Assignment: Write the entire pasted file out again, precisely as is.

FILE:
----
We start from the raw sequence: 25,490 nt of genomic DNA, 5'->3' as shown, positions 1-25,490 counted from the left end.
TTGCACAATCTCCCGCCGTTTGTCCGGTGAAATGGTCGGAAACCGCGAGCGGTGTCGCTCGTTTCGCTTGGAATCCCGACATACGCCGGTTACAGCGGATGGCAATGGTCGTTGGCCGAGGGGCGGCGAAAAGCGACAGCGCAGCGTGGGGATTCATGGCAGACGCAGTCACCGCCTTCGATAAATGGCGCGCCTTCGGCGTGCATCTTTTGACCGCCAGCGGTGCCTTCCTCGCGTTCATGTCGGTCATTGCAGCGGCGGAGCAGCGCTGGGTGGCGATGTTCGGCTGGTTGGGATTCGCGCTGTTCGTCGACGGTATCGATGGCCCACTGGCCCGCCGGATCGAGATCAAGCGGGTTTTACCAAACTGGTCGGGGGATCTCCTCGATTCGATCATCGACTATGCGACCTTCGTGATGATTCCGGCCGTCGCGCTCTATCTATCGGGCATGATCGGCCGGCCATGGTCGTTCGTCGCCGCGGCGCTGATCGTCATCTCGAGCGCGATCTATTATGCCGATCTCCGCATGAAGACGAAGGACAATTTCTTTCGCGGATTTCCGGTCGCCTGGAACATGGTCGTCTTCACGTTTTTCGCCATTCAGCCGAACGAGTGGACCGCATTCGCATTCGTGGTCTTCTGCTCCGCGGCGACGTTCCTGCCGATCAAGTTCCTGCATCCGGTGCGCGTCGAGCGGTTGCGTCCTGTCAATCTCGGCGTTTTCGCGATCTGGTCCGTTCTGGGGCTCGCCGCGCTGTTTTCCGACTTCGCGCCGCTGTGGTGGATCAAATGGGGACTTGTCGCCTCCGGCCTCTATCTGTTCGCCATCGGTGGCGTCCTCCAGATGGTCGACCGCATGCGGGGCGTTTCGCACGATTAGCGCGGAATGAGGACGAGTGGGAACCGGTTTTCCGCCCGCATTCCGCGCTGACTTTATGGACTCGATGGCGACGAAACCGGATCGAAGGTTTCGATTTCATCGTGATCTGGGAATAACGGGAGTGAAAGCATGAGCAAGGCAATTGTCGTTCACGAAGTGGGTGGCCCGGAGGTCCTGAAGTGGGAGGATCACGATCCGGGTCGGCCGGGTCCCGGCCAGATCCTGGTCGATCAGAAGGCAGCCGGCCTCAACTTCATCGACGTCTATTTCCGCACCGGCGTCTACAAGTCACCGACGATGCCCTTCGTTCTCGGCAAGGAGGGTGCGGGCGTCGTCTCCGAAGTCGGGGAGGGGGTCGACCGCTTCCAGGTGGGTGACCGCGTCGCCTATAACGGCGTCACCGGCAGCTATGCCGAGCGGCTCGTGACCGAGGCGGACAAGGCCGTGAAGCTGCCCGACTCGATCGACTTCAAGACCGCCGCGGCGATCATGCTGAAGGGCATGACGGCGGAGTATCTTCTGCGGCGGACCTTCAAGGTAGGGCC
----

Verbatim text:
We start from the raw sequence: 25,490 nt of genomic DNA, 5'->3' as shown, positions 1-25,490 counted from the left end.
TTGCACAATCTCCCGCCGTTTGTCCGGTGAAATGGTCGGAAACCGCGAGCGGTGTCGCTCGTTTCGCTTGGAATCCCGACATACGCCGGTTACAGCGGATGGCAATGGTCGTTGGCCGAGGGGCGGCGAAAAGCGACAGCGCAGCGTGGGGATTCATGGCAGACGCAGTCACCGCCTTCGATAAATGGCGCGCCTTCGGCGTGCATCTTTTGACCGCCAGCGGTGCCTTCCTCGCGTTCATGTCGGTCATTGCAGCGGCGGAGCAGCGCTGGGTGGCGATGTTCGGCTGGTTGGGATTCGCGCTGTTCGTCGACGGTATCGATGGCCCACTGGCCCGCCGGATCGAGATCAAGCGGGTTTTACCAAACTGGTCGGGGGATCTCCTCGATTCGATCATCGACTATGCGACCTTCGTGATGATTCCGGCCGTCGCGCTCTATCTATCGGGCATGATCGGCCGGCCATGGTCGTTCGTCGCCGCGGCGCTGATCGTCATCTCGAGCGCGATCTATTATGCCGATCTCCGCATGAAGACGAAGGACAATTTCTTTCGCGGATTTCCGGTCGCCTGGAACATGGTCGTCTTCACGTTTTTCGCCATTCAGCCGAACGAGTGGACCGCATTCGCATTCGTGGTCTTCTGCTCCGCGGCGACGTTCCTGCCGATCAAGTTCCTGCATCCGGTGCGCGTCGAGCGGTTGCGTCCTGTCAATCTCGGCGTTTTCGCGATCTGGTCCGTTCTGGGGCTCGCCGCGCTGTTTTCCGACTTCGCGCCGCTGTGGTGGATCAAATGGGGACTTGTCGCCTCCGGCCTCTATCTGTTCGCCATCGGTGGCGTCCTCCAGATGGTCGACCGCATGCGGGGCGTTTCGCACGATTAGCGCGGAATGAGGACGAGTGGGAACCGGTTTTCCGCCCGCATTCCGCGCTGACTTTATGGACTCGATGGCGACGAAACCGGATCGAAGGTTTCGATTTCATCGTGATCTGGGAATAACGGGAGTGAAAGCATGAGCAAGGCAATTGTCGTTCACGAAGTGGGTGGCCCGGAGGTCCTGAAGTGGGAGGATCACGATCCGGGTCGGCCGGGTCCCGGCCAGATCCTGGTCGATCAGAAGGCAGCCGGCCTCAACTTCATCGACGTCTATTTCCGCACCGGCGTCTACAAGTCACCGACGATGCCCTTCGTTCTCGGCAAGGAGGGTGCGGGCGTCGTCTCCGAAGTCGGGGAGGGGGTCGACCGCTTCCAGGTGGGTGACCGCGTCGCCTATAACGGCGTCACCGGCAGCTATGCCGAGCGGCTCGTGACCGAGGCGGACAAGGCCGTGAAGCTGCCCGACTCGATCGACTTCAAGACCGCCGCGGCGATCATGCTGAAGGGCATGACGGCGGAGTATCTTCTGCGGCGGACCTTCAAGGTAGGGCC